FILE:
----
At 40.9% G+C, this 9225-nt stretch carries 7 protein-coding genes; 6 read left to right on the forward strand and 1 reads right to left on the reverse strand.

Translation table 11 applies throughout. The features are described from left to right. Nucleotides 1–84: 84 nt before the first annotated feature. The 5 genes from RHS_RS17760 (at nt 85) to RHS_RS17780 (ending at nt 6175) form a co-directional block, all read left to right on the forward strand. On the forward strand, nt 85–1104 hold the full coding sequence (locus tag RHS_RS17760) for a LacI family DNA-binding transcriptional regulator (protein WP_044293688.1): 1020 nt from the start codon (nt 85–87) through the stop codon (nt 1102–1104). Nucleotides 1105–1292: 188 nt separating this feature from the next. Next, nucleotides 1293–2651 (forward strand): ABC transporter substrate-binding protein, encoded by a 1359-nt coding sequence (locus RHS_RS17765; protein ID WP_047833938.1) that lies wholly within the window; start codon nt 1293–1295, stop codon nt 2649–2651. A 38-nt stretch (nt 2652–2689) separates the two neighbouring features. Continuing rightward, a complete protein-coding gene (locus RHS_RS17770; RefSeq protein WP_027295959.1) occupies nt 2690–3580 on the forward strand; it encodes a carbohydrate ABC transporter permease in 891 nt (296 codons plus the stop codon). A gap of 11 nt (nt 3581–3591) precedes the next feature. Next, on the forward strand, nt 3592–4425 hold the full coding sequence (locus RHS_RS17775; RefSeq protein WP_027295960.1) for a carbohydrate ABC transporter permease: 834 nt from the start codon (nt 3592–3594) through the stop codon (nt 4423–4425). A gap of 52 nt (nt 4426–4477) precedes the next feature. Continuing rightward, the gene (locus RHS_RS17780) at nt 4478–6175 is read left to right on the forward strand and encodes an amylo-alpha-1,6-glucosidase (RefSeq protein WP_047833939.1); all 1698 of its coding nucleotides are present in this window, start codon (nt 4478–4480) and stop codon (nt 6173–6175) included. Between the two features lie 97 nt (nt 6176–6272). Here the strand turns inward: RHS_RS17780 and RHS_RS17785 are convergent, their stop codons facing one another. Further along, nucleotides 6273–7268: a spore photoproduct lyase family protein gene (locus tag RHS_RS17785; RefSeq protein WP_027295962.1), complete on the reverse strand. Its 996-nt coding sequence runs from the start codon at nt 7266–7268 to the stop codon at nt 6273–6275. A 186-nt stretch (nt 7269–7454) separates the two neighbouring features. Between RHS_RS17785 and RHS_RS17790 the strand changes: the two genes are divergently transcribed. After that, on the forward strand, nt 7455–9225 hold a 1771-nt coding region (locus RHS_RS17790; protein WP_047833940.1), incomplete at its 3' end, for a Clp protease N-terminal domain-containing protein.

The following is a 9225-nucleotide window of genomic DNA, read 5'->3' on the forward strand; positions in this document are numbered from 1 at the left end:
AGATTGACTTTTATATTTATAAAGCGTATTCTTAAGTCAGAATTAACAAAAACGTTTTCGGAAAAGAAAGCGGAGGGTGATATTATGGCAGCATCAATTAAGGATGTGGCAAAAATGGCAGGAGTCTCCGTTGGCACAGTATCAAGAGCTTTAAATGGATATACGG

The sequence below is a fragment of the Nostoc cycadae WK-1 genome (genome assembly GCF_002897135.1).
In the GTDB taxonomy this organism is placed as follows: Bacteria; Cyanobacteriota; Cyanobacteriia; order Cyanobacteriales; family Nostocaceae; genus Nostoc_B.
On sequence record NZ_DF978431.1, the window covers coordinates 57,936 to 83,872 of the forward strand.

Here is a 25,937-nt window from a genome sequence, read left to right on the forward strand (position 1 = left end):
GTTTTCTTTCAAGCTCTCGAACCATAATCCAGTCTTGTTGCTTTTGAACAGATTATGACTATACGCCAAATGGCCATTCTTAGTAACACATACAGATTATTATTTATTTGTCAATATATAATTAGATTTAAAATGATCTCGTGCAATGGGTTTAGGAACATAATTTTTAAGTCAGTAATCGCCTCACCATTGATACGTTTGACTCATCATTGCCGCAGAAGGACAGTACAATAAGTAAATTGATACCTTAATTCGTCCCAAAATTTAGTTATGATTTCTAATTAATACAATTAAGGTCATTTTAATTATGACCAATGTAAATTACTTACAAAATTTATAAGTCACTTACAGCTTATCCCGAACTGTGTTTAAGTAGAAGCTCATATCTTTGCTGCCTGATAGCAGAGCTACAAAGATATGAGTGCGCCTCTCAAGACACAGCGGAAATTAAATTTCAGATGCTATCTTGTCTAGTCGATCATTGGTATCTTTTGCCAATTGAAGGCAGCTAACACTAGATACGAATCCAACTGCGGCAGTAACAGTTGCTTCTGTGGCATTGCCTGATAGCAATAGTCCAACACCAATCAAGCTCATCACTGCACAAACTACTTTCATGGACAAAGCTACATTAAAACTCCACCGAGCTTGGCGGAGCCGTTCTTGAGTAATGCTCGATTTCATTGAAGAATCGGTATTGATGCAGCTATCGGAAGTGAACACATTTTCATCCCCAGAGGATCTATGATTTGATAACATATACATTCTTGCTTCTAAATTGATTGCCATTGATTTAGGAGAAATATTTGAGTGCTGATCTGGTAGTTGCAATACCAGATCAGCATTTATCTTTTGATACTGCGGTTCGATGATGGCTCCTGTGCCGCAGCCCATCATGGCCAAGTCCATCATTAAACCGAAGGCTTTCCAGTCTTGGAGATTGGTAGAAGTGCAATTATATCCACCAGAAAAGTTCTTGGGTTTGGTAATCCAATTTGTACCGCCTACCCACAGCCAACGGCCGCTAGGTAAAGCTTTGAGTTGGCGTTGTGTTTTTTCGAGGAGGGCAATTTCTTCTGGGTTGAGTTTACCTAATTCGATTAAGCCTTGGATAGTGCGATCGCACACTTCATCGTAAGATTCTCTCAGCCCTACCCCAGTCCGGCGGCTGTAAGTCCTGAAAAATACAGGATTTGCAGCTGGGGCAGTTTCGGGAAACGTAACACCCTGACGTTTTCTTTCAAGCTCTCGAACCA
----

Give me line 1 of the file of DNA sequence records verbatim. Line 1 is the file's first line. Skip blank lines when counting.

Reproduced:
At 40.9% G+C, this 9225-nt stretch carries 7 protein-coding genes; 6 read left to right on the forward strand and 1 reads right to left on the reverse strand.